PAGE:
I'm confused about following script (hello.go).

//usr/bin/env go run $0 $@ ; exit

package main
import "fmt"
func main() {
    fmt.Printf("hello, world\n")

It can execute. (on MacOS X 10.9.5)

$ chmod +x hello.go
$ ./hello.go
hello, world

I haven't heard about shebang starting with //. And it still working when I insert a blank line at the top of the script. Why does this script work?

  • //&>/dev/null;x="${0%.*}";[ ! "$x" -ot "$0" ]||(rm -f "$x";cc -o "$x" "$0")&&exec "$x" "$@" ... – Jeremy Oct 16 '14 at 20:23
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    following @g-man and Jörg comments below, and according to gilles answer ( unix.stackexchange.com/a/1919/27616 ), this trick should use ///.... instead of //... to be the most compatible! – Olivier Dulac Oct 17 '14 at 4:51
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    This won't correctly handle arguments (or location in a directory) with spaces without more quotes: go run "$0" "$@" – Charles Duffy Oct 18 '14 at 19:12

It isn't a shebang, it is just a script that gets run by the default shell. The shell executes the first line

//usr/bin/env go run $0 $@ ; exit 

which causes go to be invoked with the name of this file, so the result is that this file is run as a go script and then the shell exits without looking at the rest of the file.

But why start with // instead of just / or a proper shebang #! ?

This is because the file need to be a valid go script, or go will complain. In go, the characters // denote a comment, so go sees the first line as a comment and does not attempt to interpret it. The character # however, does not denote a comment, so a normal shebang would result in an error when go interprets the file.

This reason for the syntax is just to build a file that is both a shell script and a go script without one stepping on the other.

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    It's handled by the kernel, not the shell; see Gilles's answer to How Linux handles multiple path separators (/home////username///file). – G-Man Oct 16 '14 at 16:18
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    @HermanTorjussen Feature - the synax of paths is pretty well defined, allowing lots of useful variants - and with power comes complexity: / as path suffix is defined as /.; When a is not a symlink, a is the same as a/ which is the same as a/. Thera are cases where a path can get an additional / with no change in meaning. When deriving a canonical path, there is a normalisation step contracting consecutive slashes to one. Granted, it's not a clean part of the formal syntax, though. – Volker Siegel Oct 16 '14 at 16:56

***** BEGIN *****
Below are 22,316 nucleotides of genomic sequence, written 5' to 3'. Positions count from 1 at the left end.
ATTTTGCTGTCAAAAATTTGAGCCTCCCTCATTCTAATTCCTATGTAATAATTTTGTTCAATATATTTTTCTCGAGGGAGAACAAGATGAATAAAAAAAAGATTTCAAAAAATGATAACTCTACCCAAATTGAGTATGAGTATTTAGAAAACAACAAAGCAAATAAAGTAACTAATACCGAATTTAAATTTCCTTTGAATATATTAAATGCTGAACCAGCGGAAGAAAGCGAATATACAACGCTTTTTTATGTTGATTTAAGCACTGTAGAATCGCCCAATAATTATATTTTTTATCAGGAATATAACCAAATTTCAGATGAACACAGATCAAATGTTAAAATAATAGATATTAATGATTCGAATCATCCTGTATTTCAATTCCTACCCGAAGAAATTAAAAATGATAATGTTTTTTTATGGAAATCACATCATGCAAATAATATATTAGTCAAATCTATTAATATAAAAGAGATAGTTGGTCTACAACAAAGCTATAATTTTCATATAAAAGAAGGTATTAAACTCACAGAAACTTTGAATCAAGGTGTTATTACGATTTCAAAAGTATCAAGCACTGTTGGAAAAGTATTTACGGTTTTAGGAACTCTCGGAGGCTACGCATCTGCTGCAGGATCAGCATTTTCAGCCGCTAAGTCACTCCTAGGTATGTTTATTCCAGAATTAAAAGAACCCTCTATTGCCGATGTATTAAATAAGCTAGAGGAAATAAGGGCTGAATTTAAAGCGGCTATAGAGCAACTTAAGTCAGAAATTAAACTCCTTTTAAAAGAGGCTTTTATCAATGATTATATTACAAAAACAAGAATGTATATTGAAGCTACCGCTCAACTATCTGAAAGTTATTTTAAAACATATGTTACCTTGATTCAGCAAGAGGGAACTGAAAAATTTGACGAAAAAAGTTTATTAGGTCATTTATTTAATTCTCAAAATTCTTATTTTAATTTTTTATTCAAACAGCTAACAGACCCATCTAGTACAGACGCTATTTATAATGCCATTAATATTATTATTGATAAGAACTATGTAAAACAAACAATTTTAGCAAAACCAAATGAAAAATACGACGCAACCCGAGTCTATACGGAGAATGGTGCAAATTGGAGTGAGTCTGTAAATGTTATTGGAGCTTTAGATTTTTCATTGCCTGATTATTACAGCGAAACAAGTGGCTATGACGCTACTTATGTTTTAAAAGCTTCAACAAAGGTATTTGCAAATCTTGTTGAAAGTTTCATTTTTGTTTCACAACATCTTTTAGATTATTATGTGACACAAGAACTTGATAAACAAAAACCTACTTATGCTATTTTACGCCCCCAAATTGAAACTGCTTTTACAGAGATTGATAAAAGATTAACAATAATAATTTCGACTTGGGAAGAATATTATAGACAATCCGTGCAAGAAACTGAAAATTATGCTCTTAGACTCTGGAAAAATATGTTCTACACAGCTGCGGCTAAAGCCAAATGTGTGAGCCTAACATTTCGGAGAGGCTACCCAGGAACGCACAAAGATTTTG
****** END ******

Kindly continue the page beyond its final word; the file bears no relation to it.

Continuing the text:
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    Actually, POSIX says that multiple slashes are the same as a single slash except when there are exactly two slashes exactly at the very beginning of the path. As is the case here. In that case, the interpretation of the path is implementation-dependent: "If a pathname begins with two successive <slash> characters, the first component following the leading <slash> characters may be interpreted in an implementation-defined manner, although more than two leading <slash> characters shall be treated as a single <slash> character." – Jörg W Mittag Oct 17 '14 at 4:20
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    So, to make it portable one should instead write ///usr/bin/env go run $0 $@ ; exit... – Ruslan Oct 17 '14 at 6:56
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    @geek the shell exits but not before launching the go interpreter. Go is printing hello world, not the shell. – casey Dec 18 '14 at 12:42

It runs because by default executable file is assumed to be /bin/sh script. I.e. if you didn't specify any particular shell - it is #!/bin/sh.

The // is just ignored in paths - you can consider is at as single '/'.

So you can consider that you have shell script with first line:

/usr/bin/env go run $0 $@ ; exit

What does this line do? It runs 'env' with paramenters 'go run $0 $@'. there 'go' is command and 'run $0 $@' are args and exits script afterwards. $0 is this script name. $@ are original script arguments. So this line runs go which runs this script with it's arguments

There are quite interesting details, as pointed in comments, that two slashes are implementation-defined, and this script would become POSIX-correct if it specify three or more slashes. Refer to http://pubs.opengroup.org/onlinepubs/9699919799/basedefs/V1_chap04.html for details on how slashes should be handled in paths.

Note also that there is another mistake in script the $@ it's correct to use "$@" instead, because otherwise if any parameter contains spaces it will be split to many parameters. For example you can't pass file name with spaces if you not using the "$@"

This particular script obviously rely on the idea that '//' is equal to '/'

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    "The // is just ignored in paths" – That's not guaranteed: "If a pathname begins with two successive <slash> characters, the first component following the leading <slash> characters may be interpreted in an implementation-defined manner" (pubs.opengroup.org/onlinepubs/9699919799/basedefs/…) – Jörg W Mittag Oct 17 '14 at 4:24
  • Very interesting, updated answer. – gena2x Oct 17 '14 at 9:33
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    ...AFS in particular implemented // differently, but it's not common anymore. – Charles Duffy Oct 18 '14 at 19:13

This will work for C++ (and C if that C allows // for comments)

//usr/bin/env sh -c 'p=$(expr '"_$0"' : "_\(.*\)\.[^.]*"); make $p > /dev/null && $p'; exit

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